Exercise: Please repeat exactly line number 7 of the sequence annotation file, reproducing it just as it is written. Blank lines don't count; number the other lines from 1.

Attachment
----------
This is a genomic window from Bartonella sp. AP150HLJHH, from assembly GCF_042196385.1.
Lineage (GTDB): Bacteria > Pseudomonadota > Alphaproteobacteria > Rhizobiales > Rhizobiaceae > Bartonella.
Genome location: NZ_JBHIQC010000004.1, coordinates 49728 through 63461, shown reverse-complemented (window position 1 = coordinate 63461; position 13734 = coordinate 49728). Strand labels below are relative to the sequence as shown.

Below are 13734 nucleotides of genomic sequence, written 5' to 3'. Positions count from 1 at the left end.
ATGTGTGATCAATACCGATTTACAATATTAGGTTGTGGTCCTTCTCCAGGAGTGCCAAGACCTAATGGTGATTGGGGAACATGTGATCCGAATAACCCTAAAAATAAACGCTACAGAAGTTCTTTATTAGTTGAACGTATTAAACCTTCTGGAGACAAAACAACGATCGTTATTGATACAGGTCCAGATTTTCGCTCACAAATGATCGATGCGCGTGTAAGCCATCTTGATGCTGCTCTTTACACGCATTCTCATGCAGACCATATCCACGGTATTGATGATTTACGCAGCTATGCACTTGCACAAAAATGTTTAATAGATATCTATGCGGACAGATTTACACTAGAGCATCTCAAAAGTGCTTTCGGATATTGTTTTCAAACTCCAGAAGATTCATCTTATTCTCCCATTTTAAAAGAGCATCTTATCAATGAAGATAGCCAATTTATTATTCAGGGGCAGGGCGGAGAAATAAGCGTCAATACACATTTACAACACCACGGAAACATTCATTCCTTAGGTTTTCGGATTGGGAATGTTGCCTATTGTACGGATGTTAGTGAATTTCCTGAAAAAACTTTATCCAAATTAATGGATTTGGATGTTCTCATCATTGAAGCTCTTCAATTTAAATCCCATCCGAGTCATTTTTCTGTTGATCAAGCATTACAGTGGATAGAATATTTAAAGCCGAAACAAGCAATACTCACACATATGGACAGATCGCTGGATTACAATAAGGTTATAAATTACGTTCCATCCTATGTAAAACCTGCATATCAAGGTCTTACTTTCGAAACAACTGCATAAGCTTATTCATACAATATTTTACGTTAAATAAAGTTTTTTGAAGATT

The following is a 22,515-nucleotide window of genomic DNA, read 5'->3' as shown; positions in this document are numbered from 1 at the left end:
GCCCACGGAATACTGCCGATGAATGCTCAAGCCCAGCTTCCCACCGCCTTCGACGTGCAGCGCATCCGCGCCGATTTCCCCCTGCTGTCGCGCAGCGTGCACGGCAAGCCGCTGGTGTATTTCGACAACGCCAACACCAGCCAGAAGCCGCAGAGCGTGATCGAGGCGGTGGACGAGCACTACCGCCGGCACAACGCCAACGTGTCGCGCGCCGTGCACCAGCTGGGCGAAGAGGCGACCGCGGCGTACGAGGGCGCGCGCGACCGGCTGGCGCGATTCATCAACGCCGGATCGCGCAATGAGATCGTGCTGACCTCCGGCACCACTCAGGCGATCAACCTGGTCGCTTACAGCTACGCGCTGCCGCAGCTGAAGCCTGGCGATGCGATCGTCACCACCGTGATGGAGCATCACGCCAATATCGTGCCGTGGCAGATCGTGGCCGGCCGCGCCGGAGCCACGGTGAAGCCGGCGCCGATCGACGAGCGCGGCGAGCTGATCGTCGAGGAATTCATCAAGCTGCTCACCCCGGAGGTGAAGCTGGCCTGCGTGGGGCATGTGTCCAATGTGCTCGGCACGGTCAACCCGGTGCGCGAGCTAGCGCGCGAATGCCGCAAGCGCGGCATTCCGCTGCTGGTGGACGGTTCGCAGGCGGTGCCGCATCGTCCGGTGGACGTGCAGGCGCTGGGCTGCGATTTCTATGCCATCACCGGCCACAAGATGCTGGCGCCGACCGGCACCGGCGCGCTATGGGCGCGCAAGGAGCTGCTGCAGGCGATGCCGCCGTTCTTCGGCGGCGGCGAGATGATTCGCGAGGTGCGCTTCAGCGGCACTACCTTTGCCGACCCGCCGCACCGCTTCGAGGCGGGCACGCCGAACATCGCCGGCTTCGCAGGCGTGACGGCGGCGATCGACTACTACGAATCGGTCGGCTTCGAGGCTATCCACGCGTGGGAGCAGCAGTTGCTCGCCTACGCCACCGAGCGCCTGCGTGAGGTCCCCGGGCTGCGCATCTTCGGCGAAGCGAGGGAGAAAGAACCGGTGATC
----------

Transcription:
GCCCACGGAATACTGCCGATGAATGCTCAAGCCCAGCTTCCCACCGCCTTCGACGTGCAGCGCATCCGCGCCGATTTCCCCCTGCTGTCGCGCAGCGTGCACGGCAAGCCGCTGGTGTATTTCGACAACGCCAACACCAGCCAGAAGCCGCAGAGCGTGATCGAGGCGGTGGACGAGCACTACCGCCGGCACAACGCCAACGTGTCGCGCGCCGTGCACCAGCTGGGCGAAGAGGCGACCGCGGCGTACGAGGGCGCGCGCGACCGGCTGGCGCGATTCATCAACGCCGGATCGCGCAATGAGATCGTGCTGACCTCCGGCACCACTCAGGCGATCAACCTGGTCGCTTACAGCTACGCGCTGCCGCAGCTGAAGCCTGGCGATGCGATCGTCACCACCGTGATGGAGCATCACGCCAATATCGTGCCGTGGCAGATCGTGGCCGGCCGCGCCGGAGCCACGGTGAAGCCGGCGCCGATCGACGAGCGCGGCGAGCTGATCGTCGAGGAATTCATCAAGCTGCTCACCCCGGAGGTGAAGCTGGCCTGCGTGGGGCATGTGTCCAATGTGCTCGGCACGGTCAACCCGGTGCGCGAGCTAGCGCGCGAATGCCGCAAGCGCGGCATTCCGCTGCTGGTGGACGGTTCGCAGGCGGTGCCGCATCGTCCGGTGGACGTGCAGGCGCTGGGCTGCGATTTCTATGCCATCACCGGCCACAAGATGCTGGCGCCGACCGGCACCGGCGCGCTATGGGCGCGCAAGGAGCTGCTGCAGGCGATGCCGCCGTTCTTCGGCGGCGGCGAGATGATTCGCGAGGTGCGCTTCAGCGGCACTACCTTTGCCGACCCGCCGCACCGCTTCGAGGCGGGCACGCCGAACATCGCCGGCTTCGCAGGCGTGACGGCGGCGATCGACTACTACGAATCGGTCGGCTTCGAGGCTATCCACGCGTGGGAGCAGCAGTTGCTCGCCTACGCCACCGAGCGCCTGCGTGAGGTCCCCGGGCTGCGCATCTTCGGCGAAGCGAGGGAGAAAGAACCGGTGATC